Wilfred Vangure knows the frustrations of navigating the justice system.
After being convicted of second degree murder, a crime he said he did not commit, Vangure appealed his conviction with the help of a lawyer. He told the court he had a preliminary hearing and wanted to include those details as part of that appeal.
But the assistant district attorney who prosecuted his case did not recall a hearing. Vangure advanced his appeal initially without hearing testimony, evidence that his wife, Precious Vangure, said would have helped her husband’s appeal.
Precious Vangure never gave up searching for testimony from that hearing, going to the office of the court clerk and district attorney to rummage through records, and eventually found it at the clerk’s office in 2016.
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“The biggest thing is that it’s hard to get resources because there’s so much mis-education about what we need and what things we need to ask for,” she said.
“If you don’t have a family member or a lawyer working with you on your case or trying to categorically help you through the process, then what happened to Wilfred will happen to others.”
These frustrations led the Vangures to create their non-profit organization, Incarceration Speaks, to help other incarcerated people and their families navigate the criminal justice system.
Help other families, incarcerated people
Wilfred Vangure, a tall man from New Iberia, believes in friendship and family, his wife said. He took care of his grandmother and his brother before being incarcerated. He has a lot of love in his heart and is a peacemaker, she said.
Her vice wanted to make a quick buck, Precious Vangure said. He was convicted of possession with intent to distribute cocaine.
But Wilfred Vangure has a natural leadership ability and people would gravitate towards him, Precious Vangure said. In prison, Wilfred Vangure brought people he knew with issues to him, including their own difficulties navigating the appeals process and post-conviction help. And he would help.
Precious assisted families in her own capacity, providing transportation when she could. One woman she would bring was an 87-year-old mother. The idea for the non-profit organization was born in 2017 from a conversation between the two of them.
“We wanted something that would be relevant to families, to help them navigate the prison system, how to navigate someone incarcerated, how to navigate family relationships,” she said. “During the non-profit organization, we will be able to help provide education. We can help families navigate their legal affairs and complete the correct paperwork, help them find lawyers. »
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It’s an opportunity for Wilfred Vangure to share his first-hand experience with others, he said in a phone interview.
“Being around people whose families lack resources or family lacks education is a way for me to share my perspective with others in my situation,” the 36-year-old said. “The bottom line is that you have to do your due diligence and you have to have a lot of determination.”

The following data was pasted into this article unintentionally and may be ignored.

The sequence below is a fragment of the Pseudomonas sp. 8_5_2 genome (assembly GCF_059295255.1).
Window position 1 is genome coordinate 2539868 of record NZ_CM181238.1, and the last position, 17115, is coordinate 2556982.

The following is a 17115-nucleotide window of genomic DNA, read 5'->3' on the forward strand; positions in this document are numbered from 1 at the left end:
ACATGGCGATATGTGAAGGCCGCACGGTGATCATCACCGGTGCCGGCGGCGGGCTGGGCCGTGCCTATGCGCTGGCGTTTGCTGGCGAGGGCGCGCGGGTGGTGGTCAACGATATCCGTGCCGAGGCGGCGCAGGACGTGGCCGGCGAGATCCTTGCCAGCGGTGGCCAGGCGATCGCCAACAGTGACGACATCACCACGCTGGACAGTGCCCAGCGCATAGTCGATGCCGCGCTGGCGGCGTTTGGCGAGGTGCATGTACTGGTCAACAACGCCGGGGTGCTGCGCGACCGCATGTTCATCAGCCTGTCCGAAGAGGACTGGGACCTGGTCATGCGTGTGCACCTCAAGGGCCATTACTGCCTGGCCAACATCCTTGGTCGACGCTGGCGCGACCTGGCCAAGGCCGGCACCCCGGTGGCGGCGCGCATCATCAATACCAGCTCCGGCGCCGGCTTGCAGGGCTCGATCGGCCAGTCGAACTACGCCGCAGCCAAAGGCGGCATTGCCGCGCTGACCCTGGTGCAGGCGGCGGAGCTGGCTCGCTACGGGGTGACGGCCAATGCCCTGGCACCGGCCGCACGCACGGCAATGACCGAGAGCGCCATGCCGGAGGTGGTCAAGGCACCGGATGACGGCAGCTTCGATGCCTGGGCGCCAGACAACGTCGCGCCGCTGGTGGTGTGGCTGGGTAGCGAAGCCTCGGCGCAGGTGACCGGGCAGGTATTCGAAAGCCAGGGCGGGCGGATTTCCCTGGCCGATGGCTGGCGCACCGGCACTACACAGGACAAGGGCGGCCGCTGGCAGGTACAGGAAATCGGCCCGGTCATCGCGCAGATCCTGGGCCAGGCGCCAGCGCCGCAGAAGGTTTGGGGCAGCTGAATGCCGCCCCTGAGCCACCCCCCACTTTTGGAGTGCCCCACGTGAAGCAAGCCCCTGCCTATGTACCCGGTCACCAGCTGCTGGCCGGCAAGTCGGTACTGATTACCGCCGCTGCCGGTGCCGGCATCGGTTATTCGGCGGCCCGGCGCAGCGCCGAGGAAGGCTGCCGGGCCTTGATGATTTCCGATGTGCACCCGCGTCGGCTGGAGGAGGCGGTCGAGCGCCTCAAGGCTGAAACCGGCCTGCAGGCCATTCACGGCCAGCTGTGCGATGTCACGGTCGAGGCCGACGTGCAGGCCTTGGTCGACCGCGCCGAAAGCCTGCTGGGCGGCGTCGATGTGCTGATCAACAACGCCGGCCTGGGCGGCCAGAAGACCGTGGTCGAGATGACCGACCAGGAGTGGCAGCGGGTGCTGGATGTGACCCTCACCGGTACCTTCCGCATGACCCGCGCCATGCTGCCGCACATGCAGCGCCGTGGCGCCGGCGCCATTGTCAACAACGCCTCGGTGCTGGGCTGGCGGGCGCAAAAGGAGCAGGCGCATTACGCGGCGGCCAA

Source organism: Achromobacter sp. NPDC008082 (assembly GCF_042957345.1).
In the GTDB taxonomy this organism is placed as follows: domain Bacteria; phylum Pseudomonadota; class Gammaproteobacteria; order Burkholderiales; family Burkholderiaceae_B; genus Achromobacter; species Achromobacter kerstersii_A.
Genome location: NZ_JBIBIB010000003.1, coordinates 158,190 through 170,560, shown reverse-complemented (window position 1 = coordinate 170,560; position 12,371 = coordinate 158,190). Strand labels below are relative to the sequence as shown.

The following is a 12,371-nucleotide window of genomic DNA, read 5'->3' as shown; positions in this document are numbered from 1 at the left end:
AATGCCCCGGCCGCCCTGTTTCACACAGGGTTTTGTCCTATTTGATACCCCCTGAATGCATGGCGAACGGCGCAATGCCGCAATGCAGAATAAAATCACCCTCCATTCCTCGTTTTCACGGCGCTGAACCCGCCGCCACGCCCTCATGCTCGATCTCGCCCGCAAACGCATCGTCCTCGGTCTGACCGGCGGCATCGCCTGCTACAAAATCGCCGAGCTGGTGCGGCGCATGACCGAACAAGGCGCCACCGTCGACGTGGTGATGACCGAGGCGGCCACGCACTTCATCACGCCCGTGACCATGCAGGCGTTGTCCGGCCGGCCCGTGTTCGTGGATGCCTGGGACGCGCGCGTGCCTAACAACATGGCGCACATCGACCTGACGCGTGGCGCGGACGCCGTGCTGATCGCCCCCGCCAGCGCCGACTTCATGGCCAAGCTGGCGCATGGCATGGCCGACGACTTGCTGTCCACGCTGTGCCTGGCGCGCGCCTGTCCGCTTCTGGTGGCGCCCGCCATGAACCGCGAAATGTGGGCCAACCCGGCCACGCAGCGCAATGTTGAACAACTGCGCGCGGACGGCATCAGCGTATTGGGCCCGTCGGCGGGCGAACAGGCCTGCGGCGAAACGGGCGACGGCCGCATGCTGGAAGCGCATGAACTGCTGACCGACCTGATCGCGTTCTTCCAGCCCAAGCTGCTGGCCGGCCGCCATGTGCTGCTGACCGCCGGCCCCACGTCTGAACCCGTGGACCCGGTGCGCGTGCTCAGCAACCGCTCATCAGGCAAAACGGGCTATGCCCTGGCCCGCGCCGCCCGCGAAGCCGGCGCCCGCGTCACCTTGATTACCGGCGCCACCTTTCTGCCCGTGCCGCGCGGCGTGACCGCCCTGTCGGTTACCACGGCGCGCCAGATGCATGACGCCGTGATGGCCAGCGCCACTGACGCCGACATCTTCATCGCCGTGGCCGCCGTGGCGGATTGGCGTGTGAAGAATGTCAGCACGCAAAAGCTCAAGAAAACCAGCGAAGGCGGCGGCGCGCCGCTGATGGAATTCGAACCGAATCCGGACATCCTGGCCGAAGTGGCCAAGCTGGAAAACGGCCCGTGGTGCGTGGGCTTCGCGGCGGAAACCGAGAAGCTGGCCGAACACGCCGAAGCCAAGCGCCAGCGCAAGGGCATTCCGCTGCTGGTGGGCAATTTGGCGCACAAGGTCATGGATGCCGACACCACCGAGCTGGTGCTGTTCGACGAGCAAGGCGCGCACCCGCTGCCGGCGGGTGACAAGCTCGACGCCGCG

The Vangures began launching the nonprofit in 2020 and received nonprofit status last August. They held workshops with judges to share resources with those involved in the criminal justice system and created a support group for women whose partners are incarcerated.
But Precious, who works full time and is in school, has had to sideline the nonprofit for the past five months while they deal with a Supreme Court ruling in the Wilfred Vangure case.
What led to Wilfred Vangure’s conviction?
On July 4, 2008, then 23-year-old Wilfred Vangure and his brother, from New Iberia, and a few of their friends went to the now closed Night Caps club on the McKinley Strip in Lafayette.
Inside the club, Vangure’s brother began to argue with a group that included 19-year-old Paxton Simon, Vangure said. He went to them and told them they didn’t need to fight, they were from the same hometown. He tried to keep the peace.
But a fight ensued and they were kicked out of Night Caps.
Simon and his friend lingered in the parking lot trying to get the keys to their truck which was with a friend who was still inside.
Vangure said that once he was kicked out he went to his girlfriend’s car and as he sat in her car some men approached the car and started harassing them. They argued and Vangure ran, then a police car pulled up behind him, he said.
Instead of going to his girlfriend’s car, former prosecutor Jay Prather argued before a Lafayette parish jury in December 2012 that Vangure found Simon in the early morning hours of July 5 in the parking lot near of Night Caps, approached him and fired a gun three times, fatally killing the teen and then running.
Former Lafayette police officer Oren Haydel, riding a horse, said he heard the gunshots and saw the final muzzle flash and then chased Vangure, losing sight of him at least once, according to court records. Officers arrested Vangure after seeing him hiding behind a building.